## DEGREES OF FREEDOM
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The measure of the leeway of variability in a system.

According to P. BERGE, Y. POMEAU and Ch. VIDAL, a degree of freedom may be understood in two different ways:

- either: "each couple of position-velocity coordinates associated with a possibility of displacement"

- or: "one only of these two elements: position or velocity

"Thus a set of N bodies able to move in the three directions of space presents 3N or 6N degrees of freedom, according to the definition used" (1984, p.13).

The degrees of freedom define the dimensions of the phase space.

H. HAKEN and A. WUNDERLIN equate degrees of freedom with "order parameters". They state:"lndeed, three order parameters or degrees of freedom are enough to make the system chaotic" (1990, p.1250).

It is however to be noted that the degree of correlation in-between degrees of freedom is a very important factor: less correlated degrees of freedom induce chaos much more easily. (see; "frozen core") Or, in other terms, incommensurability is a determinant factor of chaos. The subject seems somehow related to prime numbers.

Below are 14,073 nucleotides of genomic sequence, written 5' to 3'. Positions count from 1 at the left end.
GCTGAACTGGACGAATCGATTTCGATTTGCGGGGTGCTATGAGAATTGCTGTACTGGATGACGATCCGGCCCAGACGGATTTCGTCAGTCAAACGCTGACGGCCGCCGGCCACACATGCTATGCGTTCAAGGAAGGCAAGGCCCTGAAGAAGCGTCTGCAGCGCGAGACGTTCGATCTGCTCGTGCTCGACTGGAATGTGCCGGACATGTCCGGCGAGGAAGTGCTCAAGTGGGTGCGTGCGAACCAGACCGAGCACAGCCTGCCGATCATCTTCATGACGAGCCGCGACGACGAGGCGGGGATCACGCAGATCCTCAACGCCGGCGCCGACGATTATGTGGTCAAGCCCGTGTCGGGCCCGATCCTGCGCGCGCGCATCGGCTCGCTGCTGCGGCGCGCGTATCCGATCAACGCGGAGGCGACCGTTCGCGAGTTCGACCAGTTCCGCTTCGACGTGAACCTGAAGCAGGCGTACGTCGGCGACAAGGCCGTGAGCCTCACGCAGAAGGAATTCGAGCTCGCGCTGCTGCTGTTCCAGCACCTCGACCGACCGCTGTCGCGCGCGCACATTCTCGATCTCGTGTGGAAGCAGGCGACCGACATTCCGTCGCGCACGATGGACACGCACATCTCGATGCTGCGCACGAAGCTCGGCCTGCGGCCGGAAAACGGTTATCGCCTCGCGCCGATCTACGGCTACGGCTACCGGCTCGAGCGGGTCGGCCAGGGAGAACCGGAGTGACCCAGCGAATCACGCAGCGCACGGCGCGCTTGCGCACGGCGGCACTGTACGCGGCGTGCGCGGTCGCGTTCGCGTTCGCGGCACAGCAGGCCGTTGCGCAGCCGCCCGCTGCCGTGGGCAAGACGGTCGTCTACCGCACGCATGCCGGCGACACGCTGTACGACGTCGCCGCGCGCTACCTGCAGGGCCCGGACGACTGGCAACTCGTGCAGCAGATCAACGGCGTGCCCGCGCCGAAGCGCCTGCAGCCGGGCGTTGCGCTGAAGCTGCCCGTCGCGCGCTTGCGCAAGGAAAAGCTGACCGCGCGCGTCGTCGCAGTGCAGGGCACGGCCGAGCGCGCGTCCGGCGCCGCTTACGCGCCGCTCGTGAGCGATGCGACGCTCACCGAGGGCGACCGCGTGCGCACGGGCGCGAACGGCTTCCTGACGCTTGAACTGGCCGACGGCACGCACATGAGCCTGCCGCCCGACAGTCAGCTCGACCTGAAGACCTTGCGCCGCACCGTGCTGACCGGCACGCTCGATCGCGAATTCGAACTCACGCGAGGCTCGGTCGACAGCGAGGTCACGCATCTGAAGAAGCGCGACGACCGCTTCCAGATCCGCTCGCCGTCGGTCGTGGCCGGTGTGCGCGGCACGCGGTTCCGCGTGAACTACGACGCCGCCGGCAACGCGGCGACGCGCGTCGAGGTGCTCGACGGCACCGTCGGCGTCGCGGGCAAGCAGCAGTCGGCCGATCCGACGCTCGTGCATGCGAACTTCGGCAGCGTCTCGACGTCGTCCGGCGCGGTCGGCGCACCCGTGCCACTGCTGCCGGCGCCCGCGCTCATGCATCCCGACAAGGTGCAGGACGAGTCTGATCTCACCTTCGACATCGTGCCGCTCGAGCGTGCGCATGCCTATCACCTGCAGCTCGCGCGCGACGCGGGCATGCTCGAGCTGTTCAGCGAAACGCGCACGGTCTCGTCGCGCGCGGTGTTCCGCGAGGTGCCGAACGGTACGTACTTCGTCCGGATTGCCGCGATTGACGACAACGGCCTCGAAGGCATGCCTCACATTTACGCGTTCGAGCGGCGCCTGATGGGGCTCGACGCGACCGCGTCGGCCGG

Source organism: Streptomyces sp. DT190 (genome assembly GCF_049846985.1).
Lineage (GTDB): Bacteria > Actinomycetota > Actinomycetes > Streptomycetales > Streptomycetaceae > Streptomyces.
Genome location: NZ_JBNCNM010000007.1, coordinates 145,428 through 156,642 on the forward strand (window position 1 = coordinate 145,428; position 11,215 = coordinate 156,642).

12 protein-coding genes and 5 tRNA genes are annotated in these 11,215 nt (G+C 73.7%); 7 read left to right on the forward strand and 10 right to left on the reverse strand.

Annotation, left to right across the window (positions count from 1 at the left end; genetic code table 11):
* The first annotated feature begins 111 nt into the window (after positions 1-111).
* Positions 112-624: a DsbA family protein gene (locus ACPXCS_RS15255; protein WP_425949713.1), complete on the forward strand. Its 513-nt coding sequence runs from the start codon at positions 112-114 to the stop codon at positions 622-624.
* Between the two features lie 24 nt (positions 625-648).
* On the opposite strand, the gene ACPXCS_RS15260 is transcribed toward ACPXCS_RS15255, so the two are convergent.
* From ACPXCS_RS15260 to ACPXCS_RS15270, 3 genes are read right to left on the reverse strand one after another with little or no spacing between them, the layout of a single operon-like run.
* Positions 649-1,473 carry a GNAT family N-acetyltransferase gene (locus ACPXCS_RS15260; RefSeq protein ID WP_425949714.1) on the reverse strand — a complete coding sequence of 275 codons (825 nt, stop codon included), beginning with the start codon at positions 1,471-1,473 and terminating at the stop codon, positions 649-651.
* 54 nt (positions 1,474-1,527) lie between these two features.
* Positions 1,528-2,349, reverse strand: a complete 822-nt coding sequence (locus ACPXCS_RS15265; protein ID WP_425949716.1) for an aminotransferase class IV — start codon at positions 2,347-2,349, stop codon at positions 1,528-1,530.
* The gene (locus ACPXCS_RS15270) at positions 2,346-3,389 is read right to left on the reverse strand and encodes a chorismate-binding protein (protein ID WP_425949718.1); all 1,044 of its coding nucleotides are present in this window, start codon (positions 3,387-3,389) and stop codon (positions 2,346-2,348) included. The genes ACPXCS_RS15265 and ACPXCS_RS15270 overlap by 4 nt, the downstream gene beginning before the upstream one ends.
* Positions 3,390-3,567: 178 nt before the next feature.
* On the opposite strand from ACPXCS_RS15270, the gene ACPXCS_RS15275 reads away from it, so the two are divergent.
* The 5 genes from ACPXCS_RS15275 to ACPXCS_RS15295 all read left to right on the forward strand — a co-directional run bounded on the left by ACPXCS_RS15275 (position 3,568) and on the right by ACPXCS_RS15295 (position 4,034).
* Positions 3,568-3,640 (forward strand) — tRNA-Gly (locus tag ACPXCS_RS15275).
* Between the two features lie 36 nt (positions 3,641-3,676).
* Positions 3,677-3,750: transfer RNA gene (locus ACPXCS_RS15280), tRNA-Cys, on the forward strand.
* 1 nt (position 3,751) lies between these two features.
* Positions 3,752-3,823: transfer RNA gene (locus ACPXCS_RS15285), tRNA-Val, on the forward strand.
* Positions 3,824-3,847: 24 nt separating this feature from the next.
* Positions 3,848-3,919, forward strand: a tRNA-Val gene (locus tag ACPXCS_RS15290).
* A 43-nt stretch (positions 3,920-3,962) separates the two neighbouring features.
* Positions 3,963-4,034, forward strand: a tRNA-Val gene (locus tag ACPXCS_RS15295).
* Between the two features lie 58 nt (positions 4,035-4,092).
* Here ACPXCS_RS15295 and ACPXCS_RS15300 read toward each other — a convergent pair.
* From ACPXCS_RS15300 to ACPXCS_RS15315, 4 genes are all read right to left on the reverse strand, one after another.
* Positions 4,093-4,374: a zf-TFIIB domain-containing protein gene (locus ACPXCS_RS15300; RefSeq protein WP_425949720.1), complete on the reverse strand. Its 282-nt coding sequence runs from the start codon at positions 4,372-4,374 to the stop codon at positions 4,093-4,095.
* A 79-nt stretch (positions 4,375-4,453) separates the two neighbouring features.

From another viewpoint, R. ROSEN states: "A functional activity manifested by any particular system typically involves only a few of the structural degrees of freedom of the system" (1974, p.63).

These "free" degrees of freedom are eventually available for other innovative interactions or functional activities of the system (see "Function change").

Degrees of freedom can also be understood in terms of autonomy (in P. VENDRYES' sense): Each internal regulator with counter-aleatory reserves at its disposal, enhances some degree of freedom of the system.

### Categories

- 1) General information
- 2) Methodology or model
- 3) Epistemology, ontology and semantics
- 4) Human sciences
- 5) Discipline oriented

### Publisher

Bertalanffy Center for the Study of Systems Science(2020).

To cite this page, please use the following information:

* Bertalanffy Center for the Study of Systems Science (2020).* Title of the entry. In Charles François (Ed.), International Encyclopedia of Systems and Cybernetics (2). Retrieved from www.systemspedia.org/[full/url]

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